Abstract

This thesis reexamines the effect of divided government on voter turnout originally posited by Franklin and Hirczy de Miño (1998), which suggested that each year of exposure to divided government resulted in a cumulative negative effect on voters leading to alienation and lower turnout. It reconsiders this argument using more recent data, given that voter turnout in U.S. presidential elections (as measured by the Voting Eligible Population) has increased since 2000, even though divided government has occurred during this period. This thesis also uses new data and methods to address concerns about the original aggregate level research design. The research question is tested at the individual-level of analysis to determine if divided government does interact with political trust to lower turnout. Previous research assumed this relationship since there is no aggregate-level proxy for political trust. By using survey data from the American National Election Studies it is now possible to test the full theory. The aggregate-level models show that misspecifications in the research design of Franklin and Hirczy de Miño resulting in multicollinearity, and in two instances autocorrelation, which resulted in a failure to reject the null hypothesis. The individual-level models show that divided government interacts with low levels of political trust to increase voter turnout, falsifying the argument about the effect of divided government on turnout. Overall, the thesis suggests that the implications of an aspect of the American political system that renders it distinguishable from most other advanced-industrial democracies—divided party control of the executive and legislative branches—should be reassessed. More generally, the thesis demonstrates the importance of reevaluating hypotheses in political science with the most recent data and more robust methods in order to establish whether those original hypotheses are still supported.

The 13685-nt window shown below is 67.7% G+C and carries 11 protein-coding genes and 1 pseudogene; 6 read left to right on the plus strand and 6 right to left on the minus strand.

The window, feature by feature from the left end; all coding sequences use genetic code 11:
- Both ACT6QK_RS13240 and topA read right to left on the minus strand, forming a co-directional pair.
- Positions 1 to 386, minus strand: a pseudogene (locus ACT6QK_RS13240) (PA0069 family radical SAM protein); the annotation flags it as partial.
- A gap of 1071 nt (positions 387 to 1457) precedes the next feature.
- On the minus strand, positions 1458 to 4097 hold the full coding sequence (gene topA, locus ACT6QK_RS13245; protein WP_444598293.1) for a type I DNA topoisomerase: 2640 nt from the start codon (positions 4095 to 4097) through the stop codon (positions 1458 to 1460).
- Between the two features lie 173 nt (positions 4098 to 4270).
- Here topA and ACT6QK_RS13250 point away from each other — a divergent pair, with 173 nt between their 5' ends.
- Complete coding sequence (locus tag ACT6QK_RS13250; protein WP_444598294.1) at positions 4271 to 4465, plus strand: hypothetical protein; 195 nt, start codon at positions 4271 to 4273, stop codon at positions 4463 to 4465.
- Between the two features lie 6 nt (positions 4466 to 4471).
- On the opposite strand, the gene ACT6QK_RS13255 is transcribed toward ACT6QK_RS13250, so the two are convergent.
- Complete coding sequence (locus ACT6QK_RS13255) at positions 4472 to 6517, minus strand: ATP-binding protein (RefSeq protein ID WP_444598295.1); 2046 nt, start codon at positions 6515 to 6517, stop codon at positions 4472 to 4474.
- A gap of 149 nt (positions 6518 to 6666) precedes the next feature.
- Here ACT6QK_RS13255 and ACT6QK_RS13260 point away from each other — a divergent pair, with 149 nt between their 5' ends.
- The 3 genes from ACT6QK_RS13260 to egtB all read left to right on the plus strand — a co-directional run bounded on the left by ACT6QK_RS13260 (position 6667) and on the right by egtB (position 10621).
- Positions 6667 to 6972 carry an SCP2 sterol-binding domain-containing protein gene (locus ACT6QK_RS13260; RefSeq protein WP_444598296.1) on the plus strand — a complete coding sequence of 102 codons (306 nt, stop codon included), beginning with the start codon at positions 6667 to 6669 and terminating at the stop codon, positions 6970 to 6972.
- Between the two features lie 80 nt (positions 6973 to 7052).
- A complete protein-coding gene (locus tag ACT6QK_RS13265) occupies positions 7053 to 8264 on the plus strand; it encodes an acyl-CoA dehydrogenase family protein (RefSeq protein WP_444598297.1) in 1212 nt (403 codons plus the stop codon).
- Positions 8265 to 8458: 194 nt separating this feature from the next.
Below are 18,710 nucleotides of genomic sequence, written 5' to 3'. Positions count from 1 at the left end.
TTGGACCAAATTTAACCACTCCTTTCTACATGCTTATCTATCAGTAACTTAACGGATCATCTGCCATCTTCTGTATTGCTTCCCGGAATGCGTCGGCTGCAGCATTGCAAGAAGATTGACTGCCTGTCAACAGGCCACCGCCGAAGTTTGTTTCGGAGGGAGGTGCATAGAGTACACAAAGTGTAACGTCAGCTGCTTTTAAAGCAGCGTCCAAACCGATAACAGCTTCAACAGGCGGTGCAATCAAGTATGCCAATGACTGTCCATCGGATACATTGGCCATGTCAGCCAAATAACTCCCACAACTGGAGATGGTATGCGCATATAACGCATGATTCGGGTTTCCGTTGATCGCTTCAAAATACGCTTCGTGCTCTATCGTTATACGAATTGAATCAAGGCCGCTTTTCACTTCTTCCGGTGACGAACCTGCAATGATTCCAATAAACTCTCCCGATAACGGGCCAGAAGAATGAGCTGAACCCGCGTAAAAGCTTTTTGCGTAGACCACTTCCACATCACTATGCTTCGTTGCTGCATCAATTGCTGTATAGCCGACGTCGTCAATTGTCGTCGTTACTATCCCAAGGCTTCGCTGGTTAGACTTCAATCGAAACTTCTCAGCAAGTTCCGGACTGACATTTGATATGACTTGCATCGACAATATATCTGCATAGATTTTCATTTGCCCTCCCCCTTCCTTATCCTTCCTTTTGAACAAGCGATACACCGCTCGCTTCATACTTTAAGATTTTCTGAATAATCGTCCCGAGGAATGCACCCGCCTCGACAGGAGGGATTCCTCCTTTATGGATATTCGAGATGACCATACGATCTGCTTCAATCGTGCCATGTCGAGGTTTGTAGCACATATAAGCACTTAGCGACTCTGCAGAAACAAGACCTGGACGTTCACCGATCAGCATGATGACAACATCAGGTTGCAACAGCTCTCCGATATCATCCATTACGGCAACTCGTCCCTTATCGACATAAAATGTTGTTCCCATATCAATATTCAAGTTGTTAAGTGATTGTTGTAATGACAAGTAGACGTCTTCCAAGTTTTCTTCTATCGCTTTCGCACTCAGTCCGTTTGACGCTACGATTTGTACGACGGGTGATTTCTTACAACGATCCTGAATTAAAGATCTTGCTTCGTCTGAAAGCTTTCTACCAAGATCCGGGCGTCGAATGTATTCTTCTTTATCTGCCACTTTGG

Notes

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Graduation Date

2019

Semester

Fall

Advisor

Knuckey, Jonathan

Degree

Master of Arts (M.A.)

College

College of Sciences

Department

School of Politics, Security, and International Affairs

Degree Program

Political Science

Format

application/pdf

Identifier

CFE0007783

URL

http://purl.fcla.edu/fcla/etd/CFE0007783

Language

English

Release Date

December 2019

Length of Campus-only Access

None

Access Status

Masters Thesis (Open Access)

Restricted to the UCF community until December 2019; it will then be open access.

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